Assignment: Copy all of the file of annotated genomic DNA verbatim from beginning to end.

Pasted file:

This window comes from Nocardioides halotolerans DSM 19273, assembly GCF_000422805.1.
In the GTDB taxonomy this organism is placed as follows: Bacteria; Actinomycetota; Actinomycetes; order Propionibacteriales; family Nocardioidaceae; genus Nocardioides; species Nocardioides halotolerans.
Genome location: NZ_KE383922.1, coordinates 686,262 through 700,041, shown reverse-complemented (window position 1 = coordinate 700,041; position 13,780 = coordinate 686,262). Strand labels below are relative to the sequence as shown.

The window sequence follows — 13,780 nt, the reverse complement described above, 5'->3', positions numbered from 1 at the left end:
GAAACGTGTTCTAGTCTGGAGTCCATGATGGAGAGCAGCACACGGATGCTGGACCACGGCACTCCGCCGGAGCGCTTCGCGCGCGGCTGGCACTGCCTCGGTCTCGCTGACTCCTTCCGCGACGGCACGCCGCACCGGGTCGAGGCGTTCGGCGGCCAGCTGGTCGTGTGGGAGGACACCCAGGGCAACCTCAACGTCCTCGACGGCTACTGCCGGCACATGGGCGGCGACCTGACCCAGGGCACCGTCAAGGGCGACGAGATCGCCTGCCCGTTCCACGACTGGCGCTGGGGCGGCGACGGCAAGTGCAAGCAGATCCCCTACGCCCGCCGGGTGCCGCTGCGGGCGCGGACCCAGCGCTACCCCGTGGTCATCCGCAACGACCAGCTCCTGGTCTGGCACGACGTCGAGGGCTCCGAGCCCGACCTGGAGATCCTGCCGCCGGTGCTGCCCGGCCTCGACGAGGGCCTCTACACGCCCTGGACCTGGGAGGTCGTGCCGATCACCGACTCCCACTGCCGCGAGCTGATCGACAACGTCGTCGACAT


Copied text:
This window comes from Nocardioides halotolerans DSM 19273, assembly GCF_000422805.1.
In the GTDB taxonomy this organism is placed as follows: Bacteria; Actinomycetota; Actinomycetes; order Propionibacteriales; family Nocardioidaceae; genus Nocardioides; species Nocardioides halotolerans.
Genome location: NZ_KE383922.1, coordinates 686,262 through 700,041, shown reverse-complemented (window position 1 = coordinate 700,041; position 13,780 = coordinate 686,262). Strand labels below are relative to the sequence as shown.

The window sequence follows — 13,780 nt, the reverse complement described above, 5'->3', positions numbered from 1 at the left end:
GAAACGTGTTCTAGTCTGGAGTCCATGATGGAGAGCAGCACACGGATGCTGGACCACGGCACTCCGCCGGAGCGCTTCGCGCGCGGCTGGCACTGCCTCGGTCTCGCTGACTCCTTCCGCGACGGCACGCCGCACCGGGTCGAGGCGTTCGGCGGCCAGCTGGTCGTGTGGGAGGACACCCAGGGCAACCTCAACGTCCTCGACGGCTACTGCCGGCACATGGGCGGCGACCTGACCCAGGGCACCGTCAAGGGCGACGAGATCGCCTGCCCGTTCCACGACTGGCGCTGGGGCGGCGACGGCAAGTGCAAGCAGATCCCCTACGCCCGCCGGGTGCCGCTGCGGGCGCGGACCCAGCGCTACCCCGTGGTCATCCGCAACGACCAGCTCCTGGTCTGGCACGACGTCGAGGGCTCCGAGCCCGACCTGGAGATCCTGCCGCCGGTGCTGCCCGGCCTCGACGAGGGCCTCTACACGCCCTGGACCTGGGAGGTCGTGCCGATCACCGACTCCCACTGCCGCGAGCTGATCGACAACGTCGTCGACAT